My name is Daniel Bech. I am owner and occupier in York Road.
Roofscape - Spatial Characteristics - Building Lines
are all part of the first paragraph of the grounds for refusal.
When I met Mr Munday of Crest Homes in January 2000, I left a few copies of historic maps and a copy of an old postcard of York Road to him.
I was astonished to see these copies enlarged to A1 format at a presentation in July 2000.
I remember Mr Sutters saying that these copies were part of his research to show that there would be an opportunity to restore the historic building line on York Road.
In the various Proofs of Evidence we read over and over again that there is
a need to restore an original or historic building line.
Commander George Lawson of London Road rightfully mentions that there is no Policy Guideline existing for the restoration of building lines.
That said I wish to submit on behalf of The Telephone House Neighbours Association various copies of maps, proving that an original building line never existed on the South side of York Road.
The built up in York Road started in 1847 with the construction of the still intact group of terraced houses on the North side, now Nos. 6-14.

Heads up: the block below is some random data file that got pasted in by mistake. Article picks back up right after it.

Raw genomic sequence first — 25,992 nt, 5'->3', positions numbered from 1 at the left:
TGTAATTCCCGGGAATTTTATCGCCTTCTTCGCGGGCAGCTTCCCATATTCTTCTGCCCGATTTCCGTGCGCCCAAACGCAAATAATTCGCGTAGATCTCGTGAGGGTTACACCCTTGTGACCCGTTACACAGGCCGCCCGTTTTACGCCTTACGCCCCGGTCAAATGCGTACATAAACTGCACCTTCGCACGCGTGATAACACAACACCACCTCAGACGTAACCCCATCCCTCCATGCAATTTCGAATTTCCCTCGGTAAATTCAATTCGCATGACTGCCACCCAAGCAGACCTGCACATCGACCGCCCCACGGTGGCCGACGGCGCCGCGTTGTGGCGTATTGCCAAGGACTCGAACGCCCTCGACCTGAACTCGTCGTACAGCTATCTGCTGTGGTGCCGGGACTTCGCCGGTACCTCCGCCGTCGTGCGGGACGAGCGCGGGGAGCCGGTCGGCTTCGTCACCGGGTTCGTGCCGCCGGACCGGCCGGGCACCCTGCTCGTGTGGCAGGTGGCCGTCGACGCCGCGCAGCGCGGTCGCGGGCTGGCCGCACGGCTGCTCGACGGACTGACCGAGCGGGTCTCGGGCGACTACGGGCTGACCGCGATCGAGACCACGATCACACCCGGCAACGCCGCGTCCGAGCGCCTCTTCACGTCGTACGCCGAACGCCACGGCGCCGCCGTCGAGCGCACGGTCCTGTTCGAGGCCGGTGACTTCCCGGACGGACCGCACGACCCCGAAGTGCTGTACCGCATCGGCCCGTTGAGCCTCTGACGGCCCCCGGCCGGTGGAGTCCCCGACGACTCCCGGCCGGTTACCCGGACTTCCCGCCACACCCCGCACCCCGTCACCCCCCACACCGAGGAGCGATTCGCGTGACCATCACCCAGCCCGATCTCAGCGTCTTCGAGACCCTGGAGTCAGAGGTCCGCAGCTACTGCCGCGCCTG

Viewing maps from 1867, 1897, 1909, 1965, 1980 we see that the now called Telephone House site was constantly in a "rearranging" process.
A "closed" line existed for about 70 years only, from around 1900 to mid 1960ís.
The occupiers enjoyed green open spaces towards Church Road.
They enjoyed full sunlight in the rear and had no privacy problem until the Telephone House was built.
With the exception of the 11 meter width of Nos. 23 and 25, the site is known to residents as an open space for the last 30 years.
The closing of this gap, by pushing the new development straight towards the pavement will not reinstate something historic.
If "history" is to be used as evidence for the future it should be accurate.
In this case, swapping townhouses for the blocks envisaged in the development is not reinstating history especially when we know that houses 23,25,27,29 formed a terrace.
The proposition does not seek to reinstate this terrace.
Block B presses 4 storeys into the same height as the remaining 27 and 29, which have only 3 storeys.
Not only is the fenestration line interrupted, but the gap between Block B and the partly demolished terrace is certainly not original or historic.
During their research for the documentation, residents were amazed to see how attractive the views from the Common towards the town centre once were.
Many prints from around the turn of the century exist, showing these views.
I conclude with a question to the planners:
Why do you want to lose the opportunity to reinstate a "postcard-setting" to write home about?